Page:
What are Some Potential Defenses in Product Liability Cases?

If you were recently injured by a product and you plan to file a lawsuit against a liable party (such as the manufacturer or retailer of the product), you should be aware of some potential defenses that the party might bring up in court.

Potential Defenses

Defendants in products liability cases can typically raise various defenses that plaintiffs should be cognizant of before deciding whether or not to proceed to trial. Some of these defenses include the following:

  • The defective product was not the cause of the plaintiff’s injury. If a defendant can produce evidence that some other cause, independent of the plaintiff’s use of the product, was the cause of the plaintiff’s injury, this would damage the plaintiff’s case. Furthermore, if a defendant is able to show that the manner in which the plaintiff’s injury was caused could not have been realistically predicted (and therefore could not have been prevented by a better product design or more adequate warning), this would severely hurt the plaintiff’s case.
  • The plaintiff was negligent in using the product. Sometimes, a plaintiff’s own negligent use of a product causes his injuries. If a defendant can show that the plaintiff used the product in a negligent manner (for example, by misusing the product), this can weaken the plaintiff’s case and potentially reduce the plaintiff’s recovery.
  • The plaintiff assumed the risk by continuing to use the product after realizing it was defective. If a defendant can prove that, upon learning that the product was defective, that the plaintiff still chose to use the product and was subsequently injured by the product, the defendant cannot be held completely liable for the plaintiff’s injuries.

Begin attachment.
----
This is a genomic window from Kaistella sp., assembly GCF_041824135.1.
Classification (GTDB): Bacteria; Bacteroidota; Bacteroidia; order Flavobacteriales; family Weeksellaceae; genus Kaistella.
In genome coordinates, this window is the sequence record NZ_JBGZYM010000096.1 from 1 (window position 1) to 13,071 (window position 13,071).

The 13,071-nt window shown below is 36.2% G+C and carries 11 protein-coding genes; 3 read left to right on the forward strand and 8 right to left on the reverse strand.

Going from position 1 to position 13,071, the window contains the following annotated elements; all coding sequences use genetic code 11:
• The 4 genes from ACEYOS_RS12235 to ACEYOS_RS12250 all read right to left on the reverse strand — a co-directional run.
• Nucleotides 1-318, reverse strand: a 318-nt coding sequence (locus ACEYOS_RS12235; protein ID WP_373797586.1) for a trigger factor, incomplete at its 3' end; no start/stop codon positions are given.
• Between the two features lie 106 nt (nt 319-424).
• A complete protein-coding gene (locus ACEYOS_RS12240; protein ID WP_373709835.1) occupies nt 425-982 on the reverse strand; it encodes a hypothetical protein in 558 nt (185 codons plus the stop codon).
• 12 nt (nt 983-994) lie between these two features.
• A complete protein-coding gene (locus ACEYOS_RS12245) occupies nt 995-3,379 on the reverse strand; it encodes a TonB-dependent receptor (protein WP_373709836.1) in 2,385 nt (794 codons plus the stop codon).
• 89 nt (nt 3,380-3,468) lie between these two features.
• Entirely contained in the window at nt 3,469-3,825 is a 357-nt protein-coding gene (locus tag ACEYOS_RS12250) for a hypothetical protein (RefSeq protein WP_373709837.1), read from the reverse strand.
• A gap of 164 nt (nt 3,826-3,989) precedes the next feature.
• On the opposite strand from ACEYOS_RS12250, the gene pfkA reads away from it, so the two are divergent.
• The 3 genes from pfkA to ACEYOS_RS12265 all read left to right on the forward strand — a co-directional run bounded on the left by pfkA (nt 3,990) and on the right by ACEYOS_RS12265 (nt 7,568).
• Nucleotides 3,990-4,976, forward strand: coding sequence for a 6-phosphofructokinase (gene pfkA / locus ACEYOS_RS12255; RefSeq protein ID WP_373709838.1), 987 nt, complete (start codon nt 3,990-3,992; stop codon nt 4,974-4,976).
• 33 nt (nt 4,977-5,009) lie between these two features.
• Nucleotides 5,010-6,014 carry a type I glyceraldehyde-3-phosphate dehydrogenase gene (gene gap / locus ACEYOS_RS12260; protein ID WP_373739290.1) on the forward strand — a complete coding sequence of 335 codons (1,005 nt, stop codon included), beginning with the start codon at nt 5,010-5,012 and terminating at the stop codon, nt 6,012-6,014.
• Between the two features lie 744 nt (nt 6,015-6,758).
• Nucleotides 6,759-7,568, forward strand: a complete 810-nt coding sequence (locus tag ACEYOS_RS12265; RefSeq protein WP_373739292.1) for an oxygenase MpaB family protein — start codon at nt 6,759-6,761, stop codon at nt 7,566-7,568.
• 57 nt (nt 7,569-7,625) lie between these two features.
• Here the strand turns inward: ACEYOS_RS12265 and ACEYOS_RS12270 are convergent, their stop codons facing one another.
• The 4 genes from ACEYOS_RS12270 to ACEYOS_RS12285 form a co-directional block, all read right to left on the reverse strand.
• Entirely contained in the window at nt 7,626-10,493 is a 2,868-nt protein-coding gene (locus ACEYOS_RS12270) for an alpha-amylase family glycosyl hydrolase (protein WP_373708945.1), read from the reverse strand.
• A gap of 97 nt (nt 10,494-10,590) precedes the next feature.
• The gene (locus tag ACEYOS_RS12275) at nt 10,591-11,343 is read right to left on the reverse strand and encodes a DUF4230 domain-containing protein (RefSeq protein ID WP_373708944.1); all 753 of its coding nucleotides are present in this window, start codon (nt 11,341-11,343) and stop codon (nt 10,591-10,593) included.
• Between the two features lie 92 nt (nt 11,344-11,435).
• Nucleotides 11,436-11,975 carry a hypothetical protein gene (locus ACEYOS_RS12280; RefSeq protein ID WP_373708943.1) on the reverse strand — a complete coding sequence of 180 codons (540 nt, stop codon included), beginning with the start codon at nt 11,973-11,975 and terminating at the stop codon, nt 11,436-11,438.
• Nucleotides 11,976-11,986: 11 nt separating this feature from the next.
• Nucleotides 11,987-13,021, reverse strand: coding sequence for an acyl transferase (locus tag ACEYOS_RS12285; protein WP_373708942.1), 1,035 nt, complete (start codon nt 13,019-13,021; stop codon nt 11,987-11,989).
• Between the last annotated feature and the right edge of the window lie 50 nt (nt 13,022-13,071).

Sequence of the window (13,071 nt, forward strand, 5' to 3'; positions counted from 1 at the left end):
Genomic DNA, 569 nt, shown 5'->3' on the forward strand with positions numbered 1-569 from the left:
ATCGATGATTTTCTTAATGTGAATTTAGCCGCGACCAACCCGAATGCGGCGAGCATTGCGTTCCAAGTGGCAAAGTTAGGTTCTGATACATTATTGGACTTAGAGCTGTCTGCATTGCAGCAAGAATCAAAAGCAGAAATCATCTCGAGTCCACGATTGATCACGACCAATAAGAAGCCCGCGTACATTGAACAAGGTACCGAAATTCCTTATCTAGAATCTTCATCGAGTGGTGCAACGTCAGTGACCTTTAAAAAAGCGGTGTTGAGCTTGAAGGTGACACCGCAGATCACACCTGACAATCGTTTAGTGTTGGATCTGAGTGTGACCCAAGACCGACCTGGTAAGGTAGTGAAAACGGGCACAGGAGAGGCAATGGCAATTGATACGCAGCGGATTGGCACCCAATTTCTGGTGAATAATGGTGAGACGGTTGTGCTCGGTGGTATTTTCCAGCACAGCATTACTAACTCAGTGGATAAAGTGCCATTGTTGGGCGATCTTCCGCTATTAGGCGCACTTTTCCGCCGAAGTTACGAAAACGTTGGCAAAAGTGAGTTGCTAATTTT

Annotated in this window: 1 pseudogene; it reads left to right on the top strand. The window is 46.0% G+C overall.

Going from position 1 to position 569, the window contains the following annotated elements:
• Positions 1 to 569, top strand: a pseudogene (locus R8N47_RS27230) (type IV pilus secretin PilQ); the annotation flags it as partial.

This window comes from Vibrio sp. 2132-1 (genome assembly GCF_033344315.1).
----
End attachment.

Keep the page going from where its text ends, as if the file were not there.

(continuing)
• The applicable statute of limitations period has expired. In Georgia, a plaintiff has two years from the date that his injury occurred to bring a products liability claim. If a plaintiff is alleging only property damage, he must bring a products liability claim within four years of the date the damage-causing incident occurred.
  • The product warranty was disclaimed by the defendant. Sometimes, manufacturers or retailers specifically disclaim certain warranties for their products, typically by including some conspicuous language to this effect on their products. If a plaintiff purchased the product, it is implied that by doing so, he also accepted any product disclaimers and as such, he cannot later bring a suit against the manufacturer or retailer for breach of warranty.

The product warranty was not properly acted on by the plaintiff. Sometimes when a manufacturer or retailer includes a warranty on their products, they will also provide specific stipulations that must be adhered to by the plaintiff in order for that warranty to apply. For example, one stipulation may be that a warranty is only valid for one year after the purchase date. Therefore, if a plaintiff tried to file a products liability claim based on breach of warranty for that product three years after the purchase date, his breach of warranty claim will likely be unsuccessful.

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